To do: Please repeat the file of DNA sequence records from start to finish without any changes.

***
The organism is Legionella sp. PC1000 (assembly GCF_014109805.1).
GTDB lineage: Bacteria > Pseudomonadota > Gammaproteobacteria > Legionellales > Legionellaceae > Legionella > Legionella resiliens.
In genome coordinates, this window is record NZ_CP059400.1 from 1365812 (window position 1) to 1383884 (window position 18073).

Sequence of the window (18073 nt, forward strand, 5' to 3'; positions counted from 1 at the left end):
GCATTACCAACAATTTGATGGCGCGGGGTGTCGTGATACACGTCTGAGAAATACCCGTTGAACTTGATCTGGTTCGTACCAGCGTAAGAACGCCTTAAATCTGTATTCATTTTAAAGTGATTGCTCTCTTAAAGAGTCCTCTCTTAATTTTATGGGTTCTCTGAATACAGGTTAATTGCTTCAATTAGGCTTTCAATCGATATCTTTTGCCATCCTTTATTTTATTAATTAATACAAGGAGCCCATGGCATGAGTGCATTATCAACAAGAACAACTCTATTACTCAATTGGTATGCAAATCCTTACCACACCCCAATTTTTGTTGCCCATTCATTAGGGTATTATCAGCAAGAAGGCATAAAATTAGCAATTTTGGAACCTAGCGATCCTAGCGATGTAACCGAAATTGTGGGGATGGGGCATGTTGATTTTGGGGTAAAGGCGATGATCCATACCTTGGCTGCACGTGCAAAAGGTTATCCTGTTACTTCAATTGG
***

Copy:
The organism is Legionella sp. PC1000 (assembly GCF_014109805.1).
GTDB lineage: Bacteria > Pseudomonadota > Gammaproteobacteria > Legionellales > Legionellaceae > Legionella > Legionella resiliens.
In genome coordinates, this window is record NZ_CP059400.1 from 1365812 (window position 1) to 1383884 (window position 18073).

Sequence of the window (18073 nt, forward strand, 5' to 3'; positions counted from 1 at the left end):
GCATTACCAACAATTTGATGGCGCGGGGTGTCGTGATACACGTCTGAGAAATACCCGTTGAACTTGATCTGGTTCGTACCAGCGTAAGAACGCCTTAAATCTGTATTCATTTTAAAGTGATTGCTCTCTTAAAGAGTCCTCTCTTAATTTTATGGGTTCTCTGAATACAGGTTAATTGCTTCAATTAGGCTTTCAATCGATATCTTTTGCCATCCTTTATTTTATTAATTAATACAAGGAGCCCATGGCATGAGTGCATTATCAACAAGAACAACTCTATTACTCAATTGGTATGCAAATCCTTACCACACCCCAATTTTTGTTGCCCATTCATTAGGGTATTATCAGCAAGAAGGCATAAAATTAGCAATTTTGGAACCTAGCGATCCTAGCGATGTAACCGAAATTGTGGGGATGGGGCATGTTGATTTTGGGGTAAAGGCGATGATCCATACCTTGGCTGCACGTGCAAAAGGTTATCCTGTTACTTCAATTGG